Strolling through Science in Turin: a visit to the Science Academy
Last April 8, on the opening day of the new Egyptian Museum of Turin, Nail Spencer -member of the British Museum’s Ancient Egypt department and of the Turin Egyptian museum’s advisory board- said: “Turin has a fantastic collection and an incredible history, and to have it redisplayed in a modern museological way is fantastic”.
It is important to know that the Turin collections were founded in the early 19th century when the Savoy king, Carlo Felice, thanks to the incredible work done by Count Carlo Vidua acquired about 5,000 objects from the French General Consul, Bernardino Drovetti, inspired by the increasing interest in the Egyptian world that Napoleon’s campaigns in the country had sparked.
In 1833, nearly 1,200 objects owned by the Piedmontese, Giuseppe Sossio, were added to the collection, which increased noticeably during the 20th century when the Italian Archaeological Mission obtained more items from Egypt.
However, very few people know that the charming first “house” of the Egyptian Collection was located next to the actual Museum site, in the prestigious Accademia delle Scienze of Turin, in Via Maria Vittoria n.3.
Here you will find a beautiful and overwhelming center of knowledge, which is nowadays more lively than ever.
“We promote high-level culture but recently have also been involved in the disclosure of science and information, for a vast kind of public” as Chiara Mancinelli told us, Chancellor of the Accademia delle Scienze.
We have been told that the Academy traces its origins back to the initiative of Conte Giuseppe Angelo Saluzzo di Menusiglio who began working with the well-known mathematician Giuseppe Luigi Lagrange (1736 – 1813) and Giovanni Cigna, on chemical experiments in 1757.
Two years later, when several other scientists joined them, they published their -Miscellanea Philosophico-Mathematica Societatis Privatae Taurinensis- after which they organized meetings that they modestly called -Accademia Privata-.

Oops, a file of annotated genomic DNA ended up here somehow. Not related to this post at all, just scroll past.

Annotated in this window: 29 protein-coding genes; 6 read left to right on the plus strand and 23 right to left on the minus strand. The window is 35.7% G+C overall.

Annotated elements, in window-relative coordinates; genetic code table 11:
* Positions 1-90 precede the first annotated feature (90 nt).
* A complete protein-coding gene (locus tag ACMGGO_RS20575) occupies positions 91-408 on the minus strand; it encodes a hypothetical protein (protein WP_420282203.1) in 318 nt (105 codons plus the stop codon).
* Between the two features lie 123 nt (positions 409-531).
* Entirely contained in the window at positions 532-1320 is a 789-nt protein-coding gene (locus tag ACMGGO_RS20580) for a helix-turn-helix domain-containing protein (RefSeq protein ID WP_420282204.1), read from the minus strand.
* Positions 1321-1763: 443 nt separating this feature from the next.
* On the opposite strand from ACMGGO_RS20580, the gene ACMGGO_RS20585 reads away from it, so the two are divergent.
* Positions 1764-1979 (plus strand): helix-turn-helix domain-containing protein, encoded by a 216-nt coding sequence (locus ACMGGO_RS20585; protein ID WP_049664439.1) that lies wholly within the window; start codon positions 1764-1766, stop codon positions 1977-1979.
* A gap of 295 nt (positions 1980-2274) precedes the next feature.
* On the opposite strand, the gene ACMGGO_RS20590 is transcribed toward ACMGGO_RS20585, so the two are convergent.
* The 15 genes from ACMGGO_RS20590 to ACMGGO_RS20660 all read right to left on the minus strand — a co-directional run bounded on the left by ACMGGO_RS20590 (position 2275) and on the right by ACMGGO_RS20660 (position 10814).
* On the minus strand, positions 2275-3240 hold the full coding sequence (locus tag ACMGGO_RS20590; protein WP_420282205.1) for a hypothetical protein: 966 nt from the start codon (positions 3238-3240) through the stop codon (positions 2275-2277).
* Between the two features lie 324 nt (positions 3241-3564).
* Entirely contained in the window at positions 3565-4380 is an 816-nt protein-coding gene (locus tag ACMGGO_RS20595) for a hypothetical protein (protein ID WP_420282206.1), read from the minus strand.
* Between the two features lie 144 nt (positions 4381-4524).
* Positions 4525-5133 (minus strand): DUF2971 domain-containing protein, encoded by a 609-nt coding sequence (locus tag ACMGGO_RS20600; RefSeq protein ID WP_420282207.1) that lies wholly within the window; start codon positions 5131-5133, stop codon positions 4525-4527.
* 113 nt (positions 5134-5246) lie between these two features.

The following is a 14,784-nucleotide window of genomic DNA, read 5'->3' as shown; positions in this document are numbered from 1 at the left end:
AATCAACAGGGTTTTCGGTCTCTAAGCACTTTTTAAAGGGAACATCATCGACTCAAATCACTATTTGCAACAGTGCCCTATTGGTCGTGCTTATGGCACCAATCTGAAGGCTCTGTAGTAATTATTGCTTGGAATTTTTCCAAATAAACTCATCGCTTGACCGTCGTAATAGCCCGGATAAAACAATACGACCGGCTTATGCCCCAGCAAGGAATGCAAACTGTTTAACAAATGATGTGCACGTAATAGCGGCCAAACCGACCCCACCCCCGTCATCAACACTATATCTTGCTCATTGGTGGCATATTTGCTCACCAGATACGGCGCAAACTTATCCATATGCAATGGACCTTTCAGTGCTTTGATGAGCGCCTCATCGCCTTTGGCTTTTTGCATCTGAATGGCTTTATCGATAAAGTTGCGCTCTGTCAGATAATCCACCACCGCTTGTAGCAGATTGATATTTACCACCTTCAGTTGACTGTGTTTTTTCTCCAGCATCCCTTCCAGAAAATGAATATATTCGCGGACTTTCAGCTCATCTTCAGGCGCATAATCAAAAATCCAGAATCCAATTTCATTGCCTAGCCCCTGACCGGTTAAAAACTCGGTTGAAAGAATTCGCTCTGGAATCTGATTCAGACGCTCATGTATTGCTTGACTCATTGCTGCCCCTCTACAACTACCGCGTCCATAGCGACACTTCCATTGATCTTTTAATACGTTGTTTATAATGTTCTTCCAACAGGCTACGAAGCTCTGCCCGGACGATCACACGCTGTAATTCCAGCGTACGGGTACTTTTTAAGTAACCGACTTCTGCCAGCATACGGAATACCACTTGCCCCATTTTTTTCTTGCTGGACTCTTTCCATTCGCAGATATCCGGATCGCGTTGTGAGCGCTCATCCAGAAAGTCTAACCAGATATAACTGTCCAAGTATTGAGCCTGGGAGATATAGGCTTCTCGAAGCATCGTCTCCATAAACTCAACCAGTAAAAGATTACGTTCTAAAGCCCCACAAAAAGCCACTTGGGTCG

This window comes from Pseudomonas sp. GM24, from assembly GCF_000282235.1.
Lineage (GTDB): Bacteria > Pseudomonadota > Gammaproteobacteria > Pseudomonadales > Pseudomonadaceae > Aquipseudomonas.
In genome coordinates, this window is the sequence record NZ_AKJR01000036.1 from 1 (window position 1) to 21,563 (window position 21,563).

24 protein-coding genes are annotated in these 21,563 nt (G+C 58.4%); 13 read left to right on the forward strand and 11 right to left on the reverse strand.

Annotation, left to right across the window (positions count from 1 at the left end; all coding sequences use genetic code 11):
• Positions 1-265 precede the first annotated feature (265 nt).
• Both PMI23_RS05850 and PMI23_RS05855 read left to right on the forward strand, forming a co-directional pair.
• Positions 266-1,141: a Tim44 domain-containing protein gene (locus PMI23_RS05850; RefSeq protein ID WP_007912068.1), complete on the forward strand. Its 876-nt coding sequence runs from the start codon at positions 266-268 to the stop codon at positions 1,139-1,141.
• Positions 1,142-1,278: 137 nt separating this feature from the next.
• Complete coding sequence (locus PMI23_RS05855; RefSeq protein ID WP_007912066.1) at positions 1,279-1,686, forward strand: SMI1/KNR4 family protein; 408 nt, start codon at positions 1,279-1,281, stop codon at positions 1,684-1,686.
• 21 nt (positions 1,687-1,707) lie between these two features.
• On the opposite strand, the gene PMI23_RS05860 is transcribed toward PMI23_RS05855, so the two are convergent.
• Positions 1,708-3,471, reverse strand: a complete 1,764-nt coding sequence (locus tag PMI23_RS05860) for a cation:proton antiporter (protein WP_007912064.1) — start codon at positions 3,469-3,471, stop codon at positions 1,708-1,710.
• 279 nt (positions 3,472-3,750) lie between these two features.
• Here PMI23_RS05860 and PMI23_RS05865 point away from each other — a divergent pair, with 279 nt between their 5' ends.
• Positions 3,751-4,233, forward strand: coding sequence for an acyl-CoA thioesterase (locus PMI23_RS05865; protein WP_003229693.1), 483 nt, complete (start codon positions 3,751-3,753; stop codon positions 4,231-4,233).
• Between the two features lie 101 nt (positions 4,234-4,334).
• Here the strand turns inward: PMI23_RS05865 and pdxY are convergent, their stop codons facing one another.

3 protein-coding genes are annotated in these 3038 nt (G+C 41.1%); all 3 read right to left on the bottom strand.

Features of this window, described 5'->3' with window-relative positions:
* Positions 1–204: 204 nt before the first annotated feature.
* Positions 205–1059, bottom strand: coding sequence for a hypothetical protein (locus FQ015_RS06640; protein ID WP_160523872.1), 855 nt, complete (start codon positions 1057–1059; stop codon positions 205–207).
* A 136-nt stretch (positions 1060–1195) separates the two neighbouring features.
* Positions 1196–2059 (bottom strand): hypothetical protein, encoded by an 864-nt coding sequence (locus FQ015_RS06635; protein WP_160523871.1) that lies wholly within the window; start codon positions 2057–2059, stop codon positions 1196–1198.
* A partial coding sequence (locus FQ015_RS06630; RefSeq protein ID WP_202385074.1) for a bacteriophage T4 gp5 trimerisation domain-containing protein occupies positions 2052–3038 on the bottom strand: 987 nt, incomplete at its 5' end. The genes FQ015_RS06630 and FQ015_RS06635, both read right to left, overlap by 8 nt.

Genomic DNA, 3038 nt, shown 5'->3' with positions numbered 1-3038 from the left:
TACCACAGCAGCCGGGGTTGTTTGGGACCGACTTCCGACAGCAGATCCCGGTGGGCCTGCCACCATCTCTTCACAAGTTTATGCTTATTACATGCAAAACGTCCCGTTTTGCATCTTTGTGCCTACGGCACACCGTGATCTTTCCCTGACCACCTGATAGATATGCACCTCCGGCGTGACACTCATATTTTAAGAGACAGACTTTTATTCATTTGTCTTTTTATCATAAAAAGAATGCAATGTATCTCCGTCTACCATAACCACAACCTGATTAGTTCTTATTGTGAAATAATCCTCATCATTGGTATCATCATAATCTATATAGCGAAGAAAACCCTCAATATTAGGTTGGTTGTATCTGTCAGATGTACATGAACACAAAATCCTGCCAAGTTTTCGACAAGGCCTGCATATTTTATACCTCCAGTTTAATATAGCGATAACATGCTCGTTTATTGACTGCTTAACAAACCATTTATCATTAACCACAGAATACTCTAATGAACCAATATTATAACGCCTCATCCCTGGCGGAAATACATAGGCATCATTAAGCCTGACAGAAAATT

Due to the attention produced by the volume, Prince Vittorio Amedeo granted them the title of -Società Reale- in 1761.
On 1783, July 25, King Vittorio Amedeo III placed the group under his special protection and gave it the name of – Accademia Reale delle Scienze-.
Since then, the work of the incredibly fascinating members of the Academy never ceased.
A few names? Well, one must for sure is Charles Darwin – Yes, the great scientist has been one of the members of Turin’s Accademia delle Scienze- together with lots of prestigious scientists, physicists and men of knowledge of Europe and the world.
While wandering up and down the wonderful palace of the Accademia, the Chancellor informed us that: “From 1783 up to today there have been more than 3,000 members of the Academy of Sciences. Over the centuries these have included very different sorts of figures, both by vocation and by conviction. All of them have taken part in the life of the Academy and have contributed to its evolution, to its prestige and to the furthering of its goals, fully in keeping with the motto “Veritas et Utilitas”.
Last but not least, we visited the Library which is a true jewel, containing an excellent collection of historic works in the sciences and the humanities. The library’s patrimony -more than 250,000 books and 5,000 periodicals- grew in large part thanks to donations of scholars and exchanges of periodicals.
The Accademia delle Scienze in Turin supports conferences and congresses all year round and is active in publishing and awarding prizes.